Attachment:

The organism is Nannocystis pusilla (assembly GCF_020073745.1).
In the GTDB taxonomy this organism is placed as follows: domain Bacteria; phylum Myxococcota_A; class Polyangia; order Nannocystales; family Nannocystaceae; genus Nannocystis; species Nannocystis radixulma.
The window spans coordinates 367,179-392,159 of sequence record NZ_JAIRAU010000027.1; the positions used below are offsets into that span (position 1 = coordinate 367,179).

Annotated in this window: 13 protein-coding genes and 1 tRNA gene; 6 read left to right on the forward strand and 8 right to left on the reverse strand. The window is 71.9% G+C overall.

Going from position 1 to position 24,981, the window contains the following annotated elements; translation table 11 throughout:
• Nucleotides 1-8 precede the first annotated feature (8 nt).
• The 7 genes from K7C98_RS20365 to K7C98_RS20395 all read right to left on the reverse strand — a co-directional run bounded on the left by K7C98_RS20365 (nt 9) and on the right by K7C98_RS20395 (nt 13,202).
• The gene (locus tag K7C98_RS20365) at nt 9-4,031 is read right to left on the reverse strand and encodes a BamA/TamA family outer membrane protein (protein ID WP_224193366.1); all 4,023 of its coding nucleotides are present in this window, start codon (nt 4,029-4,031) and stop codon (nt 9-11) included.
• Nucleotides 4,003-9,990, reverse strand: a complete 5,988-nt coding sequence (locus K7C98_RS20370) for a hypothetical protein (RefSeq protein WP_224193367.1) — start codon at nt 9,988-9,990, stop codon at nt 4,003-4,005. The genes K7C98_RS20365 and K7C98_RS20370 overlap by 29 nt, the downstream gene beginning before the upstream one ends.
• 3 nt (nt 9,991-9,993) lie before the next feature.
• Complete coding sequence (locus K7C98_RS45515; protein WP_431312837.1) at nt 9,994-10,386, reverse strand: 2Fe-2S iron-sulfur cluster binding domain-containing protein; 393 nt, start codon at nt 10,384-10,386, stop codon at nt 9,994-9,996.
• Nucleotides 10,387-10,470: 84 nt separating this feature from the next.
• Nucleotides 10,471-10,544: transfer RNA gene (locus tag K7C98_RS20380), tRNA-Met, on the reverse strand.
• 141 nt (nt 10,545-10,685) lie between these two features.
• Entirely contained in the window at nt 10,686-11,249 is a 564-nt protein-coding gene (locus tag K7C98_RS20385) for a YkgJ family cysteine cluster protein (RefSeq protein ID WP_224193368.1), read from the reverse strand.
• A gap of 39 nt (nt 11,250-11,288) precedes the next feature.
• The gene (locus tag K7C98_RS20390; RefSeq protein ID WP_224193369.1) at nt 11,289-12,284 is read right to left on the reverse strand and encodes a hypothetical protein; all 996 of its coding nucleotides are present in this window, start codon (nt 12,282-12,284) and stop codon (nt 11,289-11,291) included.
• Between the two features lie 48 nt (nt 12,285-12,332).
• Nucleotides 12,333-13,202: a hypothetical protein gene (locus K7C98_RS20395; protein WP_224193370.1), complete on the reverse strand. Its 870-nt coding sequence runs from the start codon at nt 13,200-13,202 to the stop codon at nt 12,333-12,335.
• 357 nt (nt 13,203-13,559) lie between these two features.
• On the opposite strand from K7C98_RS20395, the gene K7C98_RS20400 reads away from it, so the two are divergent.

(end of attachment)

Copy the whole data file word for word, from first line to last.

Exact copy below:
The organism is Nannocystis pusilla (assembly GCF_020073745.1).
In the GTDB taxonomy this organism is placed as follows: domain Bacteria; phylum Myxococcota_A; class Polyangia; order Nannocystales; family Nannocystaceae; genus Nannocystis; species Nannocystis radixulma.
The window spans coordinates 367,179-392,159 of sequence record NZ_JAIRAU010000027.1; the positions used below are offsets into that span (position 1 = coordinate 367,179).

Annotated in this window: 13 protein-coding genes and 1 tRNA gene; 6 read left to right on the forward strand and 8 right to left on the reverse strand. The window is 71.9% G+C overall.

Going from position 1 to position 24,981, the window contains the following annotated elements; translation table 11 throughout:
• Nucleotides 1-8 precede the first annotated feature (8 nt).
• The 7 genes from K7C98_RS20365 to K7C98_RS20395 all read right to left on the reverse strand — a co-directional run bounded on the left by K7C98_RS20365 (nt 9) and on the right by K7C98_RS20395 (nt 13,202).
• The gene (locus tag K7C98_RS20365) at nt 9-4,031 is read right to left on the reverse strand and encodes a BamA/TamA family outer membrane protein (protein ID WP_224193366.1); all 4,023 of its coding nucleotides are present in this window, start codon (nt 4,029-4,031) and stop codon (nt 9-11) included.
• Nucleotides 4,003-9,990, reverse strand: a complete 5,988-nt coding sequence (locus K7C98_RS20370) for a hypothetical protein (RefSeq protein WP_224193367.1) — start codon at nt 9,988-9,990, stop codon at nt 4,003-4,005. The genes K7C98_RS20365 and K7C98_RS20370 overlap by 29 nt, the downstream gene beginning before the upstream one ends.
• 3 nt (nt 9,991-9,993) lie before the next feature.
• Complete coding sequence (locus K7C98_RS45515; protein WP_431312837.1) at nt 9,994-10,386, reverse strand: 2Fe-2S iron-sulfur cluster binding domain-containing protein; 393 nt, start codon at nt 10,384-10,386, stop codon at nt 9,994-9,996.
• Nucleotides 10,387-10,470: 84 nt separating this feature from the next.
• Nucleotides 10,471-10,544: transfer RNA gene (locus tag K7C98_RS20380), tRNA-Met, on the reverse strand.
• 141 nt (nt 10,545-10,685) lie between these two features.
• Entirely contained in the window at nt 10,686-11,249 is a 564-nt protein-coding gene (locus tag K7C98_RS20385) for a YkgJ family cysteine cluster protein (RefSeq protein ID WP_224193368.1), read from the reverse strand.
• A gap of 39 nt (nt 11,250-11,288) precedes the next feature.
• The gene (locus tag K7C98_RS20390; RefSeq protein ID WP_224193369.1) at nt 11,289-12,284 is read right to left on the reverse strand and encodes a hypothetical protein; all 996 of its coding nucleotides are present in this window, start codon (nt 12,282-12,284) and stop codon (nt 11,289-11,291) included.
• Between the two features lie 48 nt (nt 12,285-12,332).
• Nucleotides 12,333-13,202: a hypothetical protein gene (locus K7C98_RS20395; protein WP_224193370.1), complete on the reverse strand. Its 870-nt coding sequence runs from the start codon at nt 13,200-13,202 to the stop codon at nt 12,333-12,335.
• 357 nt (nt 13,203-13,559) lie between these two features.
• On the opposite strand from K7C98_RS20395, the gene K7C98_RS20400 reads away from it, so the two are divergent.